After comparing and choosing GBM, I looked at those 25 performance measures and took the mean and Stnd Error to determine a confidence interval for a GBM model on this data.

  • $\begingroup$ I'd like to see more detail in your first bullet point for "Repeat 25 times the following..." section. Which data is 5-folded and how is the data used for each set of meta-parameters? $\endgroup$
    – Wayne
    Apr 22, 2013 at 16:53
  • $\begingroup$ @Wayne, please see my edit. $\endgroup$
    – B_Miner
    Apr 22, 2013 at 17:19

2 Answers 2


Imagine instead of just selecting GBM vs RF, you instead were choosing among 100 different GBM classifiers (assuming GBM training uses some kind of randomness, and you assign them random seeds 1 to 100). Then you'd pick one of those 100 GBMs as the best GBM. But it's almost certainly the case that the one of 100 models that you picked got lucky to beat its 99 siblings, and so your performance estimate will be optimistic.

You only used two learners, and they weren't trained by an identical algorithm, so your single GBM probably didn't have much selection pressure on it (especially if it dramatically outperformed the RF), but your error estimate is still going to be a little bit optimistic.

  • $\begingroup$ If once GBM was selected as the final model (and pretend I had pulled out a single test set at the very beginning), I take all the training data and fit a GBM with it (again using CV to choose the parameters of the algorithm) then I score this test set. Would you really think the error measure on that one test set was better than what I had from the 25 re-samples? This is the part I struggle with. Is it that you cant use the same data for model selection (GBM over RF or GBM versus 100 other choices) AND use the error measure that resulted from it? $\endgroup$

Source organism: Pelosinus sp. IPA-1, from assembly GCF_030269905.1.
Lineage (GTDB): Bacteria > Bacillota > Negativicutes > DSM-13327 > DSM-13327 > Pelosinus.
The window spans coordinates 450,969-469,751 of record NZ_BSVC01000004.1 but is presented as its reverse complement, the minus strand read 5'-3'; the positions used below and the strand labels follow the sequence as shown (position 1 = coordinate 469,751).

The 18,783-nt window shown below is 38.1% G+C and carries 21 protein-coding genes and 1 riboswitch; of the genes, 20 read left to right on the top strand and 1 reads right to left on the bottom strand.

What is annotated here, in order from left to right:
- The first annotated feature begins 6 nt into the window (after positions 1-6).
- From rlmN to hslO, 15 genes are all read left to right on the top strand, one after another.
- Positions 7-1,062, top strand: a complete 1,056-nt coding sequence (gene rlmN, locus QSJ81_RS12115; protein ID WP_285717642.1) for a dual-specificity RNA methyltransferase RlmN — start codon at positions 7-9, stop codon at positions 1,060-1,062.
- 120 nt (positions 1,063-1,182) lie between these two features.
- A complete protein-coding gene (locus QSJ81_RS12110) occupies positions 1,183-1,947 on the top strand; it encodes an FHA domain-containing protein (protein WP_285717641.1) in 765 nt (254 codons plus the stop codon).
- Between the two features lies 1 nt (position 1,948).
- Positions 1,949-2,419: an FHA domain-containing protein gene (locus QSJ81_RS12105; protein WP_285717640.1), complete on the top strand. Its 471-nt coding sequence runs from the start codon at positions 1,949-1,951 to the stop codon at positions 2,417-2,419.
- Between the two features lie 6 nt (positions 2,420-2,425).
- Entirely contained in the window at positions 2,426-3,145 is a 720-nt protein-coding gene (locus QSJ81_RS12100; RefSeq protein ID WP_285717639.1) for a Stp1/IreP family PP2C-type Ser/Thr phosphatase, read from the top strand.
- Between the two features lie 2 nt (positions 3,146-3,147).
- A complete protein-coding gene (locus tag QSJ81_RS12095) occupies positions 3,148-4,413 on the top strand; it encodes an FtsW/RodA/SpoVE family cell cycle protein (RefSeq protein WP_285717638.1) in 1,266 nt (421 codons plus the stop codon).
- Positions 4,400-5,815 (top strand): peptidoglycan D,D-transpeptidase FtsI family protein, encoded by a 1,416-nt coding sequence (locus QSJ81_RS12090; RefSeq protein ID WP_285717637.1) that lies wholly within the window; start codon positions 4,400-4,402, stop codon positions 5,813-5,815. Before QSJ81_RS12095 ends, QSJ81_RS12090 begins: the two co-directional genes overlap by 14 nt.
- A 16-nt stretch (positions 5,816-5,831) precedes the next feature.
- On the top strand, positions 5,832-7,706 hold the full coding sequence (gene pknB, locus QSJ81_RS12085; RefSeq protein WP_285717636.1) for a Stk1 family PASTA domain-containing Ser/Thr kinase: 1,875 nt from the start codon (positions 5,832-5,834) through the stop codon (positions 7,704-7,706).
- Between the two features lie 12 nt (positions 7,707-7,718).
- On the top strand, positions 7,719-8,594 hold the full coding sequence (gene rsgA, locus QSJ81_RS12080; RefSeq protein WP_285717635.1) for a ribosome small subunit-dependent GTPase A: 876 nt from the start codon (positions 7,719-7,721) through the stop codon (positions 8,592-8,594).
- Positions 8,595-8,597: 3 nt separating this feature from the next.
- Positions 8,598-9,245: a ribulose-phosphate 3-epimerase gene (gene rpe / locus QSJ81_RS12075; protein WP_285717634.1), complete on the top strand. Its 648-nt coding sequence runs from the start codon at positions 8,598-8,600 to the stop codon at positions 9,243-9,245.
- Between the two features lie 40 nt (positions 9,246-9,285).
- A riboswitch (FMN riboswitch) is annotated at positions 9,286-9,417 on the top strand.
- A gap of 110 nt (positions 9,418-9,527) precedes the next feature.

– B_Miner
    Apr 22, 2013 at 16:19
  • $\begingroup$ I get of course the idea of not using training data to assess performance, but this case seemed different and valid.... $\endgroup$
    – B_Miner
    Apr 22, 2013 at 16:20
  • $\begingroup$ @B_Miner I think it's a very minor infraction, but I am not on your thesis committee :P $\endgroup$
    – rrenaud
    Apr 22, 2013 at 19:18
  • $\begingroup$ As the infraction exists, would you attribute it to "using the same data for model selection (GBM over RF or GBM versus 100 other choices) AND use the error measure that resulted from it?" $\endgroup$
    – B_Miner
    Apr 22, 2013 at 19:22

It sounds like you've tried mixing two techniques, each of which is legitimate, but the way you've done it feels like you'll end up with data leaking between cases.

At the lower level, you seem to be using CV correctly. Which would suggest that the top level should also be a CV, resulting in a nested CV, but your top level isn't CV.

At the top level, it sounds like you might've wanted to do a bootstrap validation, in which case a double-bootstrap would work for the top and lower levels, but your top level's not a proper bootstrap.

You might want to look at this stackexchange article. and the articles it links to, and perhaps restructure your top level to be a CV. Also, note that none other than Frank Harrell posts in that thread and suggests that CV be repeated a boatload of times. (I was shocked, thinking one repetition should do it.)

  • $\begingroup$ What do you mean by top level - the 25 iterations of repeated leave group out? $\endgroup$
    – B_Miner
    Apr 22, 2013 at 20:40
  • $\begingroup$ I read Dr. Harrell's comments. I think there is a disconnect between some of that advice and data mining (large data). 25 iterations that I completed took 4 days and that was under sampling the negative cases substantially. $\endgroup$
    – B_Miner
    Apr 22, 2013 at 20:48